Saturday, November 20, 2010

First Page of "Weaning the Vent"

The girl was bloated with fluid and her skin was so white that it was nearly transparent. Plastic tubes, secured with grainy tape, invaded her mouth and nose. Prone and lifeless, she looked like a drowning victim washed facedown on a beach. But she wasn’t at the beach and she wasn’t lifeless – at least not yet. She was in Bed Seven of the Pediatric Intensive Care Unit (PICU) at UC Davis Medical Center, being kept alive by a machine. Her room reverberated with the sound of a mechanical ventilator – also known as “the vent” – doot-doot-doot-doot-doot-doot-doot-doot. The rapid beat was maddening, like Chinese water torture on over-drive. This frenzied rhythm was her lifeline, the music of a high-speed oscillator vent delivering oxygen to her lungs. Doot-doot-doot-doot-doot-doot-doot-doot. Each puff of air was so fast, and so small that the girl’s chest didn’t move.

Or perhaps it did, but her body was too swollen for me to notice. If she’d been on a traditional ventilator, there would have been no question of if and when breaths were being delivered. Now in my third year of residency training in emergency medicine (EM), I was comfortable with operating traditional ventilators. They made sense to me. Just like with my favorite remote control, I knew where the important buttons were and when to use them. Traditional vents calmly and predictably delivered breaths, and there were only a handful of variables (namely the percentage of oxygen and the frequency and volume of air delivery) that I needed to consider. Traditional ventilators were reassuring, in a morbid sense; no matter how sick or sedated a patient was, the sight of inhalation and exhalation was comforting. Breath in, breath out. Not so with high-speed oscillators, which dispensed tiny puffs of air ten times each second. Doot-doot-doot-doot-doot-doot-doot-doot. I knew the percussive rate aimed to keep the girl’s lungs from collapsing under the weight of the fluid in and around her chest, but this didn’t change the fact that the body in Bed Seven looked more like a horrible science experiment than a living child.

As I listened to a manicured blonde resident named Lesley present the case, I averted my eyes out the 7th-floor window. It was a grey February morning and mist had settled into the skeletons of the sycamore and maple trees. The streets were wet and lawns brown with winterized turf. I could almost smell the muddy grass and taste the soggy air; it was an excellent day to be on a couch, or at a movie, or in a hot tub. And, I supposed, since I had no choice about it, it was a fitting day to start a month-long rotation in the PICU with a 30-hour on-call shift. As I meditated on the dull day, I felt eyes on me. I glanced towards the chairs by the window – they were squeezed into a corner among boxes of ventilator tubing, blankets and other clutter. The girl’s mother, professional dressed with reddish-blond hair that rested on her shoulders, met my gaze. Her soft hazel eyes held a look of bewilderment mixed with exhaustion. Ashamed, I turned back to the girl, but her barely human form was no less awful. In my two and a half years of residency, I’d seen hundreds of awful things: gruesome injuries, grotesque infections and the blank stares of the newly dead. This was the worst.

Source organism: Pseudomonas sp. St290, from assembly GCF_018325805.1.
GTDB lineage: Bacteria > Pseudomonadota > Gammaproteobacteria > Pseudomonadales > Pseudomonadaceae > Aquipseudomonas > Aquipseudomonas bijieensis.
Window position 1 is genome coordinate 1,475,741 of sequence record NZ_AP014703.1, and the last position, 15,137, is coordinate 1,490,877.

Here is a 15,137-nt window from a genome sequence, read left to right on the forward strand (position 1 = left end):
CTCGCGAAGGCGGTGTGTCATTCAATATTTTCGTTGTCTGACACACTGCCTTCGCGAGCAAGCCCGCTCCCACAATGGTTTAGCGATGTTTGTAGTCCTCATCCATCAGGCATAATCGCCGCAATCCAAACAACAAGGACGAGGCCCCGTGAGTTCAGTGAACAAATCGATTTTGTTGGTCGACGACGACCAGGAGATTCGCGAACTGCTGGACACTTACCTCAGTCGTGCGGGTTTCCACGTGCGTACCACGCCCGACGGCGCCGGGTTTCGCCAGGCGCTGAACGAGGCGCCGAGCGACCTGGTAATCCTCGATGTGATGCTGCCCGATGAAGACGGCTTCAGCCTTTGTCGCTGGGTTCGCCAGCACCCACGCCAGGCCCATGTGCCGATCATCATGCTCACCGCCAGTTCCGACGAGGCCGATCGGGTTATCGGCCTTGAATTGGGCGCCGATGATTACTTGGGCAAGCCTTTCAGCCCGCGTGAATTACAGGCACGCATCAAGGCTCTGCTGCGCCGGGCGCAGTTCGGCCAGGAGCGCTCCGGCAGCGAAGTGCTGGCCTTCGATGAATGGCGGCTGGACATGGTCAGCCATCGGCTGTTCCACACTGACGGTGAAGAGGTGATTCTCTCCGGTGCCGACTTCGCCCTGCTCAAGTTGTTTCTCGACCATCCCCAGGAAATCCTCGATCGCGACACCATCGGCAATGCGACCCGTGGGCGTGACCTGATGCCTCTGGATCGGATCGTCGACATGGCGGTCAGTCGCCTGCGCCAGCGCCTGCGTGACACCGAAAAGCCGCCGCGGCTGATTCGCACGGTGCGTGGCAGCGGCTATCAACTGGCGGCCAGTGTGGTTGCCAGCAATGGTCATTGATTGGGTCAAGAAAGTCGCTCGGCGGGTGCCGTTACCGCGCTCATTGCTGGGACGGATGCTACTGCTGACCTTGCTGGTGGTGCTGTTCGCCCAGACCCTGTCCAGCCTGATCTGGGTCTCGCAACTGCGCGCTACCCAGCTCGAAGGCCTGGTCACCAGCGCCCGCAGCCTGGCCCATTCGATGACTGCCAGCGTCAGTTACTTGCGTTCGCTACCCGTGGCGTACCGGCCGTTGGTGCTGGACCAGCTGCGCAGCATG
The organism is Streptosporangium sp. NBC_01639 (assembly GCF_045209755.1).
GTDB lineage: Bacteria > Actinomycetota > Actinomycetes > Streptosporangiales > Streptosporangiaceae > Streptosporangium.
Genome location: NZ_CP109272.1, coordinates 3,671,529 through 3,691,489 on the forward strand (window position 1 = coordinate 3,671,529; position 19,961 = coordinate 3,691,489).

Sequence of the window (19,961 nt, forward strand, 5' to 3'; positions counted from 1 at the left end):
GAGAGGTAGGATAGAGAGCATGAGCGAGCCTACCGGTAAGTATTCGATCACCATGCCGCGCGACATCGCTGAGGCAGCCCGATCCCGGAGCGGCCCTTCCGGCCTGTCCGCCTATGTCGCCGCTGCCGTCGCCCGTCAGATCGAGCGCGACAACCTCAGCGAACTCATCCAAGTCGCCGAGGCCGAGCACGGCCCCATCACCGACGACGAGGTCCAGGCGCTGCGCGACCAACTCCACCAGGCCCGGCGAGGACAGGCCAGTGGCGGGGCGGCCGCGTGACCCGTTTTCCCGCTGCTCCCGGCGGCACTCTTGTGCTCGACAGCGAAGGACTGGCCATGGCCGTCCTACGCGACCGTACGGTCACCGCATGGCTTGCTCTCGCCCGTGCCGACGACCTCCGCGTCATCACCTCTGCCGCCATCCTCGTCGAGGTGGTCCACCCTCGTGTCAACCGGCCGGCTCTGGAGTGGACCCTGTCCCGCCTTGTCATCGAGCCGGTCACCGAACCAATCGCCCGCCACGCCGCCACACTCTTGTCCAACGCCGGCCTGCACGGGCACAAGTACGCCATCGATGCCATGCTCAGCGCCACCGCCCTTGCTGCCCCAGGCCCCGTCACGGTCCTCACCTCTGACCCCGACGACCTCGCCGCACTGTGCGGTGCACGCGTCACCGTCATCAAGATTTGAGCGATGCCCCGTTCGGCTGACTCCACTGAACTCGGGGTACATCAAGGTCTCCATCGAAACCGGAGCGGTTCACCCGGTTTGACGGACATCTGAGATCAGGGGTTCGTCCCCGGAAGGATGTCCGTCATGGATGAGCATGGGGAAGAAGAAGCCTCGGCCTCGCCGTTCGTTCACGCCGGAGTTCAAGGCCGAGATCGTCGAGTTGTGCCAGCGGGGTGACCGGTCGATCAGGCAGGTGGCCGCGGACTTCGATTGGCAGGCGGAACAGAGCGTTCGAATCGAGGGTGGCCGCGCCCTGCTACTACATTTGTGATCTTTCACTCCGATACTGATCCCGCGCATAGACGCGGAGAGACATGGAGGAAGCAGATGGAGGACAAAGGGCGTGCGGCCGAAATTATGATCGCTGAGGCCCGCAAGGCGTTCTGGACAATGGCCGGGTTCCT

Is it bad to crack your knuckles? (Marin IJ)

For many of us, the body is like an old car. It’s always surprising us with its new sounds, sensations, and unexpected breakdowns. And it’s constantly providing material for investigation. Yes, the human body is a fascinating, unpredictable machine. At the same time, medicine is a fickle art and an imperfect science. For answers to medical questions, there’s always WebMD and “Doctor” Google, and an abundance – perhaps over abundance - of other online health information and advice. But when it comes right down to it, most of us still prefer the face-to-face interaction and in-person opinion of a health professional. Typically we think this interaction occurs in the sterile environment of a physician’s exam room, or perhaps on the phone with an advice nurse. But often, medical opinions are garnered in very unusual places – at dinner parties, the gym, and via Facebook messages.

Health professionals are accustomed to fielding medical questions from family, friends and acquaintances. I certainly am and I’m often intrigued by the curiosities these questions unearth. Have any of the following questions occurred to you? (The answers are adapted from my favorite cocktail party reference, Why Do Men Have Nipples by Mark Leyner and Billy Goldberg, M.D.).

“Is it bad to crack your knuckles?” (Not in moderation, and it sure is satisfying.)
“Can hot tubs make you infertile? (Probably not, and wouldn’t they still be worth it?)
“Should you put steak on a black eye?” (An ice pack is just as good unless you are really set on attracting attention from turkey vultures.)
“Can you swallow your tongue?” (No, you’d have to chop it out first.)

These types of questions are nearly universally interesting (the fact that Nipples was a best seller is sufficient evidence of this) and usually harmless banter. But, if you’re searching for real medical advice from that doctor friend you bump into at Whole Foods, here are some helpful guidelines for inquiry.

1) Know her specialty. A urologist is very different from a neurologist, even though the names sound quite similar (just ask any hospital operator). Thus, you should try to avoid asking a neurologist about a flaccidity issue that is better suited for the talents of a urologist.

2) Know the limits. Lighthearted questions are fine, and most physicians don’t mind them. Many of us enjoy telling our war stories in return. I certainly do. By the way, did I ever tell you about the time that…But, unless you truly think you are in danger, it is best not to casually invoke certain words or phrases. “Heh doc, it sorta feels like there is a big ol’ elephant on my chest,” and “You know, this really is by far the worst headache of my life,” are statements that may cause your physician friend to have a major change in sphincter tone.